Heidiphasic Sleep: Six Months Later

It has now been about six months after I started my heidiphasic sleep schedule, and I am in the process of getting back on to a monophasic schedule once again.

Obviously, as I have been sleeping heidiphasically for six months, the schedule worked for me. I was able to operate normally on an average of six hours of sleep a day. The primary reason I switched to heidiphasic sleep was because of school. I don't like to go to bed early, and getting up at 6 wasn't conducive to staying up late. Enter, heidiphasic sleep. The schedule allowed me to stay up until 1 every day and still operate as I normally would. Albeit with two naps in the middle of the day.

I am getting back to a monophasic schedule now because school is over. I don't need to wake up at 6 in the morning anymore, and so don't need to be on a different sleep schedule. I can just go to bed late and get up late, as my body actually likes to do. Now, after six months of the schedule, I am tired of it. I hate feeling tired when I get up all the time. The feeling goes away after a few minutes, but it's still very hard to actually get up in the morning. Also, the 4 o'clock nap has more than once gotten in the way of things that need to be done, which resulted in the nap being skipped, or the jobs getting put off.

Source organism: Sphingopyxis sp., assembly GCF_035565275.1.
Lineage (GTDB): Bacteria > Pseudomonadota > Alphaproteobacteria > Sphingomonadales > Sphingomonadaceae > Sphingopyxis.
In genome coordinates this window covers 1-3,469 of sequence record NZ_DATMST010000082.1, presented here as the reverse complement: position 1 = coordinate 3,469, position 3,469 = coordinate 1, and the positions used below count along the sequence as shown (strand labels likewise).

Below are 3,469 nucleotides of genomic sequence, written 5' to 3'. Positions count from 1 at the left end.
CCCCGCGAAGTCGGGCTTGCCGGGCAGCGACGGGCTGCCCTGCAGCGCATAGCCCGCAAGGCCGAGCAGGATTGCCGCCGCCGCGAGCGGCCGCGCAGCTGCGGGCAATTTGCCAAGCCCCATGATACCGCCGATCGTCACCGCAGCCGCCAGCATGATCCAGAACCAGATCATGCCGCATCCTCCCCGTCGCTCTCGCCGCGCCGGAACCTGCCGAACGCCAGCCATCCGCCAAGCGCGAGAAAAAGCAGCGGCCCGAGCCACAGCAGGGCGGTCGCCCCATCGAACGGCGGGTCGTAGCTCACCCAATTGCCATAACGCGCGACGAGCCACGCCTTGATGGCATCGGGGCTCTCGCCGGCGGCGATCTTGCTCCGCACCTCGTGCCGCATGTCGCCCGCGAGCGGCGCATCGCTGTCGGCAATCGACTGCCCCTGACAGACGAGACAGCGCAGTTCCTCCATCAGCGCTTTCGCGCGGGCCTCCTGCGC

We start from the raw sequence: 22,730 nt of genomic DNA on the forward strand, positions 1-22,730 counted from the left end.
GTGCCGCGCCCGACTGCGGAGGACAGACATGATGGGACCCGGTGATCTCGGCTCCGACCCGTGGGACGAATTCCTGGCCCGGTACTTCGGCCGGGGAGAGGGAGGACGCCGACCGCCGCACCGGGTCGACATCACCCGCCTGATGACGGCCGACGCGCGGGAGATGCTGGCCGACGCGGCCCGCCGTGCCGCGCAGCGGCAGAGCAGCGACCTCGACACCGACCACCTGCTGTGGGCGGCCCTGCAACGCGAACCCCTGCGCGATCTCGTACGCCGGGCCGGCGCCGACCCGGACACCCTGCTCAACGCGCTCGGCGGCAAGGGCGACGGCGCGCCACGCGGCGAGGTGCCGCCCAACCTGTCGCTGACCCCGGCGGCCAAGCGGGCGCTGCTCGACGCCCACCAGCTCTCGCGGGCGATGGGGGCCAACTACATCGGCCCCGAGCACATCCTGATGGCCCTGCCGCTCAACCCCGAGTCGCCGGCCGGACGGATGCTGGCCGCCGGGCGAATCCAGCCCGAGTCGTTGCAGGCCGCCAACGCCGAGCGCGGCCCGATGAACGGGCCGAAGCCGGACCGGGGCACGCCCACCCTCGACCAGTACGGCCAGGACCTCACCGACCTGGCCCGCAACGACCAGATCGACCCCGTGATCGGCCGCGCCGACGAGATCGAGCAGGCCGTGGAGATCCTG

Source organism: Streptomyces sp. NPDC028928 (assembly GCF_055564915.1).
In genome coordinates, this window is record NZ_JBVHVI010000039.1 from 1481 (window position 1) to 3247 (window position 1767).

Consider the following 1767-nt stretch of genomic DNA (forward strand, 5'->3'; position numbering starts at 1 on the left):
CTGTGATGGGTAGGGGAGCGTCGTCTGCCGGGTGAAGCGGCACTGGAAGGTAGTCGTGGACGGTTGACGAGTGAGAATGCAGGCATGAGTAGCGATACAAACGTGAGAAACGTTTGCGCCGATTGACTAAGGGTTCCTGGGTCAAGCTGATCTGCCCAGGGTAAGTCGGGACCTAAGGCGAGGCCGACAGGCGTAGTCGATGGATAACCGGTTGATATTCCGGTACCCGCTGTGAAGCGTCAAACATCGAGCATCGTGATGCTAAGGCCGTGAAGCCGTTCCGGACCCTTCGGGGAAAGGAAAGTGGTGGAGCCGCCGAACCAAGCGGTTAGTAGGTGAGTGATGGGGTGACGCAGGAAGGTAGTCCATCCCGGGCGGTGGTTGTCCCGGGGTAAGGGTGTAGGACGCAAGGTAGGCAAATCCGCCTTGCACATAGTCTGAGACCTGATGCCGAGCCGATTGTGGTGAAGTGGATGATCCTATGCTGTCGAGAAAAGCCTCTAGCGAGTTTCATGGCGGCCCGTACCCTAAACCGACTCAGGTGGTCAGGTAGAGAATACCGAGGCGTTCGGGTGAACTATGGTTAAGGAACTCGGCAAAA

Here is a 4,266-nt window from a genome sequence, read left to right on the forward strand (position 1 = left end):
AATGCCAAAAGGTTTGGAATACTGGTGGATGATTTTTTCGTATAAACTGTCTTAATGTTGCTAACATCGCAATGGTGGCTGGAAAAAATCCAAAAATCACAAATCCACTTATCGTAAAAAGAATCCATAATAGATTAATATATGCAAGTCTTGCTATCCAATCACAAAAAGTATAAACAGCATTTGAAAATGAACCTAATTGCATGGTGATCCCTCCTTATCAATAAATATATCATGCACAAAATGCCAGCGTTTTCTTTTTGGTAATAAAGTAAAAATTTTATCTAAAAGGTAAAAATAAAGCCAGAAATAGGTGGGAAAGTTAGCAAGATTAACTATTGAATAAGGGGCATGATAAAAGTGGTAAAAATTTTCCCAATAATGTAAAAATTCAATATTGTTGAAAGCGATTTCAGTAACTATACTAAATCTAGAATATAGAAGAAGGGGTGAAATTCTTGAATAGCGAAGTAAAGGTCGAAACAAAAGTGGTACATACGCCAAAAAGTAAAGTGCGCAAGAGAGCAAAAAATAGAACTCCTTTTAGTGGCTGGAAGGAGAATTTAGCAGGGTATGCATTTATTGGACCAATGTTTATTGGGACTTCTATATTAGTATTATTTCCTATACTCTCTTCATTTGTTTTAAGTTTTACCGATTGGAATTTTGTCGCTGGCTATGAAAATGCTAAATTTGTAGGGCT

As has been said before in articles about non-monophasic sleep schedules, polyphasic sleep schedules have a very hard time meshing with normal society. We are a monophasic society. Everyone goes to bed at night and gets up in the morning. If you don't then you're either weird, or have a sleep disorder. I do think that humans would get a lot more done if we were polyphasic, but a culture-wide change like that will never happen, so it's a moot point.

Concluding, heidiphasic sleep is quite possible for humans to do--some people argue on the possibility of polyphasic sleep working for people--it increases free time, and allows a person to sleep less in a day and still operate at full power. It also can be hard to fit into your schedule, it is easy to miss naps and feel very tired and be hard to be around, and the human body isn't designed to have that little sleep, so waking up is always a chore. If the pros outweigh the cons for you, then I would indeed recommend heidiphaic sleep to anyone.

With that, I conclude my longest and most successful sleep experiment.


John Morgan said...

Look into Spanish culture. The tend to take naps after lunch in a similar fashion, and night extends a lot farther.

Post a Comment